No wonder, then, that Michael, diving headlong into the raw pro- and anti-war debate, has come across quite differently from other parents who have violently lost children and grieved publicly, who got on our radar and stayed there. From John Walsh, who turned his son’s murder, in the words of Larry King, into “a powerful force for good” by becoming host of America’s Most Wanted; or Marc Klass, whose daughter’s abduction and murder catapulted him into becoming the roguish face of child-safety advocacy. The difference is, they weren’t taking something from us, something we need. Walsh and Klass were affirming figures; we could all agree on the enemy, those perverts who took their children. Michael Berg did the opposite. By defining the enemy as George Bush, he was pointing the finger, too, at anyone enabling the President, meaning us — all of us who “support our troops.” We were all culpable. In essence, he was saying to all of us, You killed my son.
Willing to confront us, yes. But speaking out was not simple, or easy. Michael Berg is far from some left-wing howitzer. He is a small man, made smaller — down to 133 pounds — by his son’s murder. He is orderly and careful. He is well-educated, with, say, the colonialist history of the Middle East on the tip of his tongue, but he’s no man of the world. Whereas Nick flitted around warring Iraq in taxis, the few words of Arabic he knew good enough to try to drum up radio-tower repair work, Michael found going to Paris last summer to speak at a rally unnerving — he told his wife, who stayed home, that France was a country without any clocks, given that nothing happened on time.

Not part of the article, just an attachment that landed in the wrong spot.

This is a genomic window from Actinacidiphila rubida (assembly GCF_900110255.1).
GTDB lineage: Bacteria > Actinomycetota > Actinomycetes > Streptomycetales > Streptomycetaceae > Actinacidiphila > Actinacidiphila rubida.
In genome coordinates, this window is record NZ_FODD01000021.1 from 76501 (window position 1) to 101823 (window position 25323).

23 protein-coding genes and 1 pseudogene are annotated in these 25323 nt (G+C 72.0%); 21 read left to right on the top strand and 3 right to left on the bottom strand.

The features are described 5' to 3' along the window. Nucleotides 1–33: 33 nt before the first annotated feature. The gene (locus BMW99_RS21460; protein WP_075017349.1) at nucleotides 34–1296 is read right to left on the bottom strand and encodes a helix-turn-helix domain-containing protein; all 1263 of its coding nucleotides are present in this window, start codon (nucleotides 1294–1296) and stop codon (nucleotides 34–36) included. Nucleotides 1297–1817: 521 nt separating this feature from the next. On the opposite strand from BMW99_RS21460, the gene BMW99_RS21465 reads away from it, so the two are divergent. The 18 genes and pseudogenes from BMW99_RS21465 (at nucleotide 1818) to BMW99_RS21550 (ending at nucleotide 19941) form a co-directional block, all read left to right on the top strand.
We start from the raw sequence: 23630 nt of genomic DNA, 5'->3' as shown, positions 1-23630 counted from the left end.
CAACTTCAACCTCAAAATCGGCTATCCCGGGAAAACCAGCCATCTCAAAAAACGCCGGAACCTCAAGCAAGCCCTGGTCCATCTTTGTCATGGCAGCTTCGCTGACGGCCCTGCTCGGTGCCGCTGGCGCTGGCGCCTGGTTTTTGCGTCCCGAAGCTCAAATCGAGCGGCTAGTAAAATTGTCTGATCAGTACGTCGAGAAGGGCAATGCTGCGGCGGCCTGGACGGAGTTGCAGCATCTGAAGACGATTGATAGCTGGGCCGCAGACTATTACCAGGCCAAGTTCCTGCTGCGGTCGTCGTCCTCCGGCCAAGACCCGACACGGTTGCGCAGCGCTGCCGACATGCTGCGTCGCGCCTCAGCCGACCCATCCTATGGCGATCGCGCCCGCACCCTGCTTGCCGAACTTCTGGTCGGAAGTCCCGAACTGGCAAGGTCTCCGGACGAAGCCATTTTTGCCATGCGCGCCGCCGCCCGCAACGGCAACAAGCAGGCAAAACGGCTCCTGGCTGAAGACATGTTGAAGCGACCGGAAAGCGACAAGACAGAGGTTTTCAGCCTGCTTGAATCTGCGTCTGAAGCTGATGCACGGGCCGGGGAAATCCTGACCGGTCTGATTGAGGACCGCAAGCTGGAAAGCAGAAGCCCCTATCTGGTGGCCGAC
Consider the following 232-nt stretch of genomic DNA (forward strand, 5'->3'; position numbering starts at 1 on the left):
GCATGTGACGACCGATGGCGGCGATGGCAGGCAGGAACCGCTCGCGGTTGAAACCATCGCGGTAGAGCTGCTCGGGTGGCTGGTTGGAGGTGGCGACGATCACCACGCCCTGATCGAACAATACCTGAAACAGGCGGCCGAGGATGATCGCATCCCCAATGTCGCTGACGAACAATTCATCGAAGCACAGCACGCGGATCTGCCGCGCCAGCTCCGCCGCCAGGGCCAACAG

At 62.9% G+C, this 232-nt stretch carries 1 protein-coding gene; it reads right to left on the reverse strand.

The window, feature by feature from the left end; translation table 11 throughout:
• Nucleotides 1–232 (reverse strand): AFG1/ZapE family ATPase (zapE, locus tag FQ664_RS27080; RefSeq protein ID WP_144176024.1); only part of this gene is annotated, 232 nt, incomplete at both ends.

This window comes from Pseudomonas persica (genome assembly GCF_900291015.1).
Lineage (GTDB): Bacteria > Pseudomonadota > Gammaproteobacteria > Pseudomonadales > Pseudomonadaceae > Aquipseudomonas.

His family was an even tougher challenge. Wife Suzie, and David and Sara, his grown son and daughter, asked for his silence — asked that he grieve, like them, privately. This was, literally speaking, impossible: Twenty-four hours after the State Department called Michael with the news of Nick’s death, an AP reporter was at his door with the news that the beheading was posted on the Internet for all the world to see. It was the worst thing, next to Nick’s death, because Michael hadn’t even wanted to tell his family how Nick was killed, after the State Department revealed it to him, but then realized he had to, that they deserved to know, and that he couldn’t carry it around alone. So it would just be them, a few government employees, and then — boom! — the world not only knows but can watch it, revel in it, possess it — an indelible, permanent public horror. With Michael caught collapsing into David’s arms on the front lawn with the news.